Charles is young to be given so much responsibility (just turned 14), but his experiences have made him old for his years. I hate to see Charles put in such a precarious position but if this is where the prophet thinks he can be of greatest service then it must be so. I have never doubted but what the prophet knows what is best for us all. May my faith ever be as strong as it is now though we have very little of worldly goods having moved from New Jersey to Ohio to Nauvoo in so short a time. Still our physical needs are provided. We feel rich in the spirit and our faith in God and in His church grows with each passing day. But back to Charles. Mr. William Law is known to be wanting a houseboy, so the prophet has told our son to take the position and to keep his eyes and ears open. The prophet feels Mr. Law bodes only evil to him and to the Church, him being so resentful to the prophet and having been excommunicated.
Charles doesn’t like his work at the Laws. He says the riffraff of Nauvoo drink and carouse all night and lay plans for what unpleasant things they can do to the Mormons in general and the prophet in particular. The boy looks tired, up most of the night so he can keep the prophet posted on Mr. Law’s plans and then working by day. He’s growing so fast right now, too, and should be getting his rest.
Charles had another faith promoting experience. Early this morning, even while the darkness still hemmed out the light of day, Mr. Law, after he had been drinking and planning with his associates through the night, got Charles out of bed to clean and oil his gun for he said he was going to shoot the prophet, only William Law called him “old Joe Smith.” Poor Charles was frightened beyond description but Mr. Law stood over him and prodded him with his foot when Charles hesitated through fright and anxiety. Finally when Mr. Law was satisfied with the way the gun was working, he put one bullet in. He boasted that he could kill the prophet with one shot and sent Charles to bring the prophet.
He ran as fast as he could and delivered the message but begged the prophet not to go to Mr. Law’s as Mr. Law was drunk and Charles was afraid he would carry though on his threat to shoot the prophet in cold blood. In spite of Charles’ protestations the prophet rose from bed and dressed.
It was breaking dawn by this time. As they walked the few blocks from the mansion house to the Law residence the prophet reassured Charles that no harm would come to him that day. Charles was frightened and he said it kept racing through his mind “I am the one that cleaned the gun that is going to be used to kill the prophet” until he was sick with fear. The prophet in a final attempt to calm my dear son uttered the fateful words, “Mr. Law may some day kill me, Charles, but it won’t be today’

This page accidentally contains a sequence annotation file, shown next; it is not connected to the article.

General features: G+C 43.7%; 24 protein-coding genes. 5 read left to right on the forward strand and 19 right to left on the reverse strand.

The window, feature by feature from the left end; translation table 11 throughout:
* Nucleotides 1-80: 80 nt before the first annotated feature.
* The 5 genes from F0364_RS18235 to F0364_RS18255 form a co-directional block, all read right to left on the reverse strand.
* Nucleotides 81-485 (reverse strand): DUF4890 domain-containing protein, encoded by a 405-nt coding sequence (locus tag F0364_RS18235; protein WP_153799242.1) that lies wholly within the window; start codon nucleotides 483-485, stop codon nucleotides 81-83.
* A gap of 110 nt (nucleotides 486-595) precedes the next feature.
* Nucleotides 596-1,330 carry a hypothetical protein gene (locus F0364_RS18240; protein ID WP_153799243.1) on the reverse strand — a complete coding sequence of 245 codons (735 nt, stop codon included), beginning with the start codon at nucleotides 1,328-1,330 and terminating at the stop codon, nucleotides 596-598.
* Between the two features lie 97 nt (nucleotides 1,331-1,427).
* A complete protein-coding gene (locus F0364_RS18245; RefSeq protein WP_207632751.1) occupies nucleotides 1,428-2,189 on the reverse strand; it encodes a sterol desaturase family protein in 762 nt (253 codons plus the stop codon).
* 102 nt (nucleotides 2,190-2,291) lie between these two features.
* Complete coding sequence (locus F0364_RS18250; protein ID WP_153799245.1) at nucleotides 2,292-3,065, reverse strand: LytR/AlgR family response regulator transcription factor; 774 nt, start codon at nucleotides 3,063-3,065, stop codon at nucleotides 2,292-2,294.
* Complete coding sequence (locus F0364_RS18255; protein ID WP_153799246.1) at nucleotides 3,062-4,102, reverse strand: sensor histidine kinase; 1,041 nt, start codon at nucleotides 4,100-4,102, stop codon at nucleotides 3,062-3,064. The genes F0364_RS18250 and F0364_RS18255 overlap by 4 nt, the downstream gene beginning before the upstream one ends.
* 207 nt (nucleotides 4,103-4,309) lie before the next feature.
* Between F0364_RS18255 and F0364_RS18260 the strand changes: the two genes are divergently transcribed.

As they approached their destination Mr. Law came staggering out of the house and his only greeting was angry boasts of what he intended to do. The prophet said kindly and unafraid, “You sent for me, Mr. Law?” to which Mr. Law replied with oaths that he had and that he was now going to do Nauvoo, Illinois, and indeed the whole world a great favor by disposing of the prophet with one shot.
Calmly the prophet unbuttoned his shirt and bared his chest, then said, “I’m ready now, Mr. Law.” Charles said at this point he nearly fainted. Fear strangled him until he was speechless and paralyzed, unable to move a muscle.
Mr. Law paced a few steps, turned, aimed, and pressed the trigger. There was complete silence, then the air rang with profanity and Mr. Law turned on Charles, accusing him of fixing the gun so it would not go off and threatening to kill even Charles, my innocent, frightened, but faithful son. The prophet, to divert Mr. Law’s blame of Charles suggested that a can be placed on the fence post for Mr. Law to take a practice shot. Relieved, Charles ran for a can and laid it on its side on the post. Mr Law paced back, took aim and fired. His ‘one shot’ streaked through the exact center of the bottom of that can. Mr. Law is well-known for his marksmanship even when drunk. Even Mr. Law was quiet as if stunned.
The prophet buttoned up his shirt, gave Charles a meaningful look and then said, “If you are finished with me now, Mr. Law, I have other things needing to be done. Good morning.”
At first glance it seems fairly straightforward: Joseph Smith apparently hired a teenaged Charles Stoddard to work at William Law’s house and “keep the prophet posted” about William Law’s nefarious plans. And this boy witnessed William Law’s attempt to kill Joseph Smith, as well as the prophet’s fearless response.
But, an LDS friend said elsewhere, “I am quite certain that this entry—and indeed the whole diary—is a forgery.” He summarizes his reasons as follows:
If you check out the whole diary (which is suspiciously short) I think you’ll notice that it reads like bad fiction. Nothing in it is credible. All of the characters are broadly drawn caricatures (especially William Law, who, unlike his real-life counterpart, is here a foul-mouthed drunkard). I think it was probably written in the early 20th century, based on expressions like “umpteenth” (which first came into use around the turn of the 20th century and gained prominence after WW1), “keep your eyes and ears open”, and “faith promoting experience” (which, as far as I can tell, did not enter the Mormon lexicon until the 1880s). “Keep him posted” also seems out of place for 1844.
Robert H. Daines described the provenance of the diary in a 2000 BYU devotional: “I should like to share with you an entry from the diary of my great-great grandmother. This is a record of a little-known experience of the Prophet Joseph—little known because this diary was lost for 30 to 40 years in my mother’s home in New Jersey. It was only rediscovered as they were preparing to move back to Utah in the late 1970s. This is a diary entry of Sister Sarah Stoddard.” My guess is that it was created ca. 1920-1930.